I have also reviewed the other dvds in the series - "Body Rev, Cardio Conditioning", "Yoga for the Warrior" and "Bob's Workout".
I recently purchased the complete 4-disc set of Bob Harper's "Inside Out Method" dvds on pre-release from his website and am working my way through them. Bob is best known as the "nice guy" trainer from the TV show "The Biggest Loser", with the implication that he doesn't push his folks as hard as Jillian Michaels (the "nasty one"). I suspect this workout series is attempting to shift that image a tad (at one point when one of the minions is complaining, he jokes "come on, I'm the nice one, you love me"). I don't really care about any of that, but I always do a lot of research on workout dvds before I purchase them and everything I'd read pointed to these being excellent kick butt workouts.
I also know that Bob is a really good runner, and I've always felt that his workouts were a huge benefit to my running.
So the first dvd I worked my way through was "Pure Burn Super Strength". The claim on the back of the box (in all caps mind you) stated that "Bob will push you and your muscles farther than you ever thought possible".
My goodness - that's quite a promise. Let's put it to the test.
The first thing I noticed when I put the disc in was that after the obligatory "don't copy this or we'll take your firstborn" and "if you die working out it's not our fault" messages it went straight to the main menu. Not having to wait through annoying commercials every time I put the thing in was a nice surprise. A silly thing perhaps, but I appreciated it.
The menu is nice and minimalist - it is one-level and you have the option of the 1 hour workout, a beginner's 20 minute workout and two trailers. This is set against the backdrop of Bob looking mean and some suitably "well hard" music - I guess designed to "pump you up" for the work to come.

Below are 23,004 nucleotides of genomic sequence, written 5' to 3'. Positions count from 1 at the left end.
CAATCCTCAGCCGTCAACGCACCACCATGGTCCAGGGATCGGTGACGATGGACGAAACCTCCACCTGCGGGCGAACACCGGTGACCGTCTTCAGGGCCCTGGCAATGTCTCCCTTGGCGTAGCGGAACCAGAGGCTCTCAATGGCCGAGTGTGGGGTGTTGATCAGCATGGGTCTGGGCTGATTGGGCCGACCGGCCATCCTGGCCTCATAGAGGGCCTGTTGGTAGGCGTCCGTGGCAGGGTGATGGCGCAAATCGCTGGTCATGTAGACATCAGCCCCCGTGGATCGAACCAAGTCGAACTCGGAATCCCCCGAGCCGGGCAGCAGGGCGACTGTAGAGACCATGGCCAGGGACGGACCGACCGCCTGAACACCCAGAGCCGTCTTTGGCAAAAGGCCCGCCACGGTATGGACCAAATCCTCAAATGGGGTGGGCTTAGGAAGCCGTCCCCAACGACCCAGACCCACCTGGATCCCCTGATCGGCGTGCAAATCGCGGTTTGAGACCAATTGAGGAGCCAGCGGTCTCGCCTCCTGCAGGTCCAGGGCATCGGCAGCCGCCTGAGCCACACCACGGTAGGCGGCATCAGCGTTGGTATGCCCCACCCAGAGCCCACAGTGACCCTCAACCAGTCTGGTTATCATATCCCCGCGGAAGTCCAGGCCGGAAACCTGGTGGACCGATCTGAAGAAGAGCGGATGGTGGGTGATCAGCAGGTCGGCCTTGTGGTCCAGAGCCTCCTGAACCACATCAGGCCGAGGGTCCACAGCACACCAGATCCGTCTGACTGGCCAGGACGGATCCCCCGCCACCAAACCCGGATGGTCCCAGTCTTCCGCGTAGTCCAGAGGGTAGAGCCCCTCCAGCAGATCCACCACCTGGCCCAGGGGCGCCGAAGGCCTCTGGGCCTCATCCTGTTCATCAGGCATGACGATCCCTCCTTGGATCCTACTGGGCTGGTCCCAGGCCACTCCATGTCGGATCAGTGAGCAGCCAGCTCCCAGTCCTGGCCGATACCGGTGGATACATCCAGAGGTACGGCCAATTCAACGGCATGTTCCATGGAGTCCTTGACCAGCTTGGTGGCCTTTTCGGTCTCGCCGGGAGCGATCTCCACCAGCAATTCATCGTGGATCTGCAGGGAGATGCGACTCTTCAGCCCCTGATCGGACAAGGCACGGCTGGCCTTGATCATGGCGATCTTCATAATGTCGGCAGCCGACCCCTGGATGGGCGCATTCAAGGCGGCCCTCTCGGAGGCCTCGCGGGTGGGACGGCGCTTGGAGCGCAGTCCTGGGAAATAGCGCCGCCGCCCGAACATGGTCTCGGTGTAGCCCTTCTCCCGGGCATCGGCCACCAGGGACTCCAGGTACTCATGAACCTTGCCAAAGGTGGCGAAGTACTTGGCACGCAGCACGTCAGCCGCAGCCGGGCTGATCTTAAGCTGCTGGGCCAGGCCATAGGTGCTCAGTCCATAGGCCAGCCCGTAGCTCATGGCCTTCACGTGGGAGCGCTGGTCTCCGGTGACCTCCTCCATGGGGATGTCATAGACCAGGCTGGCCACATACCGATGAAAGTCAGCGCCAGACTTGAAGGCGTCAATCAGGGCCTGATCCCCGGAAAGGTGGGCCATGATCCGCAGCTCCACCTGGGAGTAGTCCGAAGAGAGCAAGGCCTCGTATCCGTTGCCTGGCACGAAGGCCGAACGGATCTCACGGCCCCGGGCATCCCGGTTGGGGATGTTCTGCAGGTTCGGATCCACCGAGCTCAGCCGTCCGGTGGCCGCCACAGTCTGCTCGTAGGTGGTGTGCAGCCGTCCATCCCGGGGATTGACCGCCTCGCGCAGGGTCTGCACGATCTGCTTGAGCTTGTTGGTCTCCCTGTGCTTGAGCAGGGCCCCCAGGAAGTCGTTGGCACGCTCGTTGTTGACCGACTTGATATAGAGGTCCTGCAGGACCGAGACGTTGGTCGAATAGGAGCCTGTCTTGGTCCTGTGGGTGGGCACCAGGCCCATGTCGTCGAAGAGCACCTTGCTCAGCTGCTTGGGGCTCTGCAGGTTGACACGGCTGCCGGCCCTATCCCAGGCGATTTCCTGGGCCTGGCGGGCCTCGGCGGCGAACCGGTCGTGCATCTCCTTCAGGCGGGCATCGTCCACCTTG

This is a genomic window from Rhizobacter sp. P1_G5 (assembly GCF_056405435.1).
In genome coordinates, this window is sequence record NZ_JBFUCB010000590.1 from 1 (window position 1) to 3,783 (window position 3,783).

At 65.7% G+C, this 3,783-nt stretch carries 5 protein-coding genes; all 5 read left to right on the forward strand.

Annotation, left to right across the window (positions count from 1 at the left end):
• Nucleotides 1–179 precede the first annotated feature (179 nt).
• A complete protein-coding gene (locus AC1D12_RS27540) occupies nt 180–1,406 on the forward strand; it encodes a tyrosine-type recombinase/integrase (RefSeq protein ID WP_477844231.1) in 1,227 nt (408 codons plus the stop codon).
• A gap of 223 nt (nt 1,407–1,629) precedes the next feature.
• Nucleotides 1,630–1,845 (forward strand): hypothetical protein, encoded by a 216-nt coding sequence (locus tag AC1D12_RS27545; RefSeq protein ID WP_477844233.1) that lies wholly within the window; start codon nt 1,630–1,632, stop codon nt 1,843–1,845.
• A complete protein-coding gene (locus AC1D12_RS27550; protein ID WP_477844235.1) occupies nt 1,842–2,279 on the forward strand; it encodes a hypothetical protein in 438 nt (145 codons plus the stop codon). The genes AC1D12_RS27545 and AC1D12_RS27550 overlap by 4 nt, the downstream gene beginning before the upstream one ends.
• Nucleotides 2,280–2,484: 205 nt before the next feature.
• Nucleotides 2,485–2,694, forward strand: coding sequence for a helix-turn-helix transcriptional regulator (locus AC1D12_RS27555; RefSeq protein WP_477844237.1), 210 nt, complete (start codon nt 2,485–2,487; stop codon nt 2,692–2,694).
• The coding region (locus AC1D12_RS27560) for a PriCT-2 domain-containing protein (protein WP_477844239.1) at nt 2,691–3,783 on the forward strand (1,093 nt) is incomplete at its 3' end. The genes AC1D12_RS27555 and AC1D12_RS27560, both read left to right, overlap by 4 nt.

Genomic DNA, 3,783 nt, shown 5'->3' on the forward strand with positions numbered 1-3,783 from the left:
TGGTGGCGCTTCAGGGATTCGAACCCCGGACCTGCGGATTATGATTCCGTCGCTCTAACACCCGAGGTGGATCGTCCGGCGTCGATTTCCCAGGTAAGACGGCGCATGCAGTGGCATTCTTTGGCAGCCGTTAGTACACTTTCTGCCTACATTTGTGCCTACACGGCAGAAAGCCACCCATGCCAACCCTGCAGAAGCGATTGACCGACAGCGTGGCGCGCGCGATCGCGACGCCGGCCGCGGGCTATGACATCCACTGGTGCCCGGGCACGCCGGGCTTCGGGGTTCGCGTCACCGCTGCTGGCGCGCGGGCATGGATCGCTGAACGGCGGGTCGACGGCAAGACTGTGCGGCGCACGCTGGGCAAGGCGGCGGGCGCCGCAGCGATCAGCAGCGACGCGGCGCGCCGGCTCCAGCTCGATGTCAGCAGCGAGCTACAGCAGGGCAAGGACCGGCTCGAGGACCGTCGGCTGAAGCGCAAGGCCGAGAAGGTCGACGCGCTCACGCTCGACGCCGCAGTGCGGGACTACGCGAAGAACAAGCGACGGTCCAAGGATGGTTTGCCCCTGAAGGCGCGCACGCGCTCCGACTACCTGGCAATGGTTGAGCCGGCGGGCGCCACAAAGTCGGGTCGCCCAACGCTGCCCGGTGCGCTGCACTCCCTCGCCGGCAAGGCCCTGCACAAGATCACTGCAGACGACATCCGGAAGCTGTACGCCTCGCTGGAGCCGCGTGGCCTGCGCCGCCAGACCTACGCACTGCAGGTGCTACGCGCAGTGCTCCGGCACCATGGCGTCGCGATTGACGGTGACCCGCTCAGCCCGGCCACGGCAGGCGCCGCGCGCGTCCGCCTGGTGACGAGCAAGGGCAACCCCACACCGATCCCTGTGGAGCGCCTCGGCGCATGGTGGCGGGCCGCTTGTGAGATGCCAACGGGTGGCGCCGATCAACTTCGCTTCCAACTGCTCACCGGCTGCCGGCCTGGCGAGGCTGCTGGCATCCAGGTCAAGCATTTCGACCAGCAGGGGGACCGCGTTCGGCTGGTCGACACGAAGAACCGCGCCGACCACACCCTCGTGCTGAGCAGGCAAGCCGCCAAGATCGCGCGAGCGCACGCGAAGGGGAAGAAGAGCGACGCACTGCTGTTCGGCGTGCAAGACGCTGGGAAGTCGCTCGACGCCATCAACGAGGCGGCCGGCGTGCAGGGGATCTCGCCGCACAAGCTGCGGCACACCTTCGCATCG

The other thing that I liked was that both workouts have a "progress bar" and countdown at the bottom of the screen, so you know exactly where you are during the workout. As you cycle into different circuits, it also flashes the new target zone (for example, weighted squats or tricep extensions).
Not so good was the "arty" camera work. This isn't too obtrusive, but there are some points during the workouts where they use stop-start filming, black and white stills and various other arty camera effects. You may enjoy it or you may not. For me it was a little distracting.
The equipment you need for this workout is minimal - a set of dumbbells and a mat (unless you want your carpet covered in sweat).
Whichever workout you select, you get the same introduction montage. Bob on one knee backstage looking grim, Bob tying his shoelace with purpose, Bob smacking his fist into his palm, Bob stalking menacingly onto the set, and Bob giving a short Churchillian speech ("today's the day you change everything").
Once I'd stopped laughing, I was ready for the workout.